Payback (1999): Brian Helgeland’s Directing Debut Starring Mel Gibson

Brian Helgeland, the acclaimed screenwriter of the 1997 Oscar-winner “L.A. Confidential” and “Conspiracy Theory,” makes a disappointing directing debut with “Payback,” an adaptation of the novel “The Hunter” by Donald E. Westlake, writing under the pseudonym, Richard Stark.

Since the same novel served as the basis for John Boorman’s great noir thriller, Point Blank, starring Lee Marvin and Angie Dickinson, comparisons were inevitable.

Dark, nasty, and pointless, this violent actioner stars Mel Gibson as Porter, a man pulled into a heist by his old friend, Val (Gregg Henry). They believe that because they’re stealing $130,000 in laundered drug money from the Chinese Triads, no one is going to call the police.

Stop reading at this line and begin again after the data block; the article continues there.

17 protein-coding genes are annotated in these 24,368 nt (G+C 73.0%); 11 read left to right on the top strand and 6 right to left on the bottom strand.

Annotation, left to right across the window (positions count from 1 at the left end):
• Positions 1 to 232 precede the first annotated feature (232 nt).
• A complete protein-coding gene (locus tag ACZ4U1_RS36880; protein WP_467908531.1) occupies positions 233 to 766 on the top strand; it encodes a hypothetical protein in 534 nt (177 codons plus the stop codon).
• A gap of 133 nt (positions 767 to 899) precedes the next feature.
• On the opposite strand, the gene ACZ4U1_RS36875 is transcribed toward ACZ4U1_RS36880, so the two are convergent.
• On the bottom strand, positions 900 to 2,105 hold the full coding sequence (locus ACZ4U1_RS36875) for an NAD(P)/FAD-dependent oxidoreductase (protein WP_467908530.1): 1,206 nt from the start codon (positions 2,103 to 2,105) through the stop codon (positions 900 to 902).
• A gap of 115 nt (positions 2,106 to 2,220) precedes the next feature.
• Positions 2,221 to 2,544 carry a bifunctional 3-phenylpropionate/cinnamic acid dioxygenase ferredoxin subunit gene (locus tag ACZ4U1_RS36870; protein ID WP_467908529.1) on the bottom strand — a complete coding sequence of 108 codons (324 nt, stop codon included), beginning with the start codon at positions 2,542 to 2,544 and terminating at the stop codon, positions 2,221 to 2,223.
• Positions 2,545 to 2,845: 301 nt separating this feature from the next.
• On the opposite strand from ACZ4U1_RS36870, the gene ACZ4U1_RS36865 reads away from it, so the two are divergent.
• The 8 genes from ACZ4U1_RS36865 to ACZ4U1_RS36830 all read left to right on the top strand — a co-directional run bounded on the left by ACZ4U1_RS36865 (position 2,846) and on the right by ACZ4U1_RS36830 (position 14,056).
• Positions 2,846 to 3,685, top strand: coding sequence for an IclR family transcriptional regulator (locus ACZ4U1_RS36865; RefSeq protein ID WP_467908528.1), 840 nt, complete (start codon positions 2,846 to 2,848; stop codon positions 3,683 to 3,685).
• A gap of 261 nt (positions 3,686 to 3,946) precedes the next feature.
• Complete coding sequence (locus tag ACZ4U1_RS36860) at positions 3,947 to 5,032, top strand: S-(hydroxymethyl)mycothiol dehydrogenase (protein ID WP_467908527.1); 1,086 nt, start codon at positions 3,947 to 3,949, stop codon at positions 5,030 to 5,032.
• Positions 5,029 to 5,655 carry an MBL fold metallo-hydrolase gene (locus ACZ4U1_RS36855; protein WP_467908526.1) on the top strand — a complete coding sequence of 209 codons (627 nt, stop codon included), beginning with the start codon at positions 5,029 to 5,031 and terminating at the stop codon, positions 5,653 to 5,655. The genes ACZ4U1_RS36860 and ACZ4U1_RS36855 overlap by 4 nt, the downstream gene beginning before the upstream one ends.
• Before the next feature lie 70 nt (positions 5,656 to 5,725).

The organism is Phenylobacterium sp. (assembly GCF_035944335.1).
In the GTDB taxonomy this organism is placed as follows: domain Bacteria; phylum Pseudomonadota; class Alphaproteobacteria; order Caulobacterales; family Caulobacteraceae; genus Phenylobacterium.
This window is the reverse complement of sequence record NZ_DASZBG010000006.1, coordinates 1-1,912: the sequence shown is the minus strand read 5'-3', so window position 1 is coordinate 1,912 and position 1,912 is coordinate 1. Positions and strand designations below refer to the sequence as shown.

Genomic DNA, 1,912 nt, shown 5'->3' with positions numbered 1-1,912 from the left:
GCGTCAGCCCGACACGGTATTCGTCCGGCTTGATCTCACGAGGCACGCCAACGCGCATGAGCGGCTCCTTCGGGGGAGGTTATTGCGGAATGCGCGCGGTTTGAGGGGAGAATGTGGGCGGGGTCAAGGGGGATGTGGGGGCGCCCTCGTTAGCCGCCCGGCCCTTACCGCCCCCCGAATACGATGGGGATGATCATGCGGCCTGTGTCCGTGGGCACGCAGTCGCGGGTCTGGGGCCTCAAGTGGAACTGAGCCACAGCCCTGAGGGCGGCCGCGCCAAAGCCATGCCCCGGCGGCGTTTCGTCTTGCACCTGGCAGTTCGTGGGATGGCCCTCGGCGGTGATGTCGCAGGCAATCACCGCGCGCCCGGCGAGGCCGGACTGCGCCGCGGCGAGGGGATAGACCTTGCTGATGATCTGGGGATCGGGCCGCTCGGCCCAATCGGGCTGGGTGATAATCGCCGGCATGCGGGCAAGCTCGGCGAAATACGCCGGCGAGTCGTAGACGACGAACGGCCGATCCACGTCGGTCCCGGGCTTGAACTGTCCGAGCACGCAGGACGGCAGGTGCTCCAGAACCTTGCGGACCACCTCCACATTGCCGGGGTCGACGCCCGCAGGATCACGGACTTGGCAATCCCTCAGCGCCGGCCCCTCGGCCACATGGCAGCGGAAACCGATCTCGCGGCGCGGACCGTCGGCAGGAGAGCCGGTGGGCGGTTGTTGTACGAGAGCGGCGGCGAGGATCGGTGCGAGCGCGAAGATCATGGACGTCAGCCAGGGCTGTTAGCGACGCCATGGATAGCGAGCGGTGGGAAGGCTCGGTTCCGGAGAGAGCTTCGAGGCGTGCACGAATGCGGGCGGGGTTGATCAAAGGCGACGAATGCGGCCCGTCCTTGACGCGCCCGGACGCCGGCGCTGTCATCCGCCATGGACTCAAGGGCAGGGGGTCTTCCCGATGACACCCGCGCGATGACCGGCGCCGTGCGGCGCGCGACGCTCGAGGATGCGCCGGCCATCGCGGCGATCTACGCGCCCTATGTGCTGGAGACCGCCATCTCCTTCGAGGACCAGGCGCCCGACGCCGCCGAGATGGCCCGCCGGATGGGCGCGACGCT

Everything seems to go smoothly until Porter’s wife, Lynn (Deborah Kara Unger), shoots Porter in the back. Val had shown Lynn a photo of Porter cheating on her with another girl (Maria Bello), and the two plan a double-cross in order to pay off Val’s mob debts so that he could return to “The Syndicate.”

Not particularly bright, the duo have not planned well enough as, five months later, Porter returns as a complete sociopath, who demands his $70,000.

“Payback” recalls–for all the wrong reasons– the equally mean-spirited, nasty, and mindless “To Live and Die in L.A” of 1985.


Directed By: Brian Helgeland.

Screenplay: Terry Hayes and Brian Helgeland

Released: February 5, 1999

DVD: July 27, 1999

Running time: 100 minutes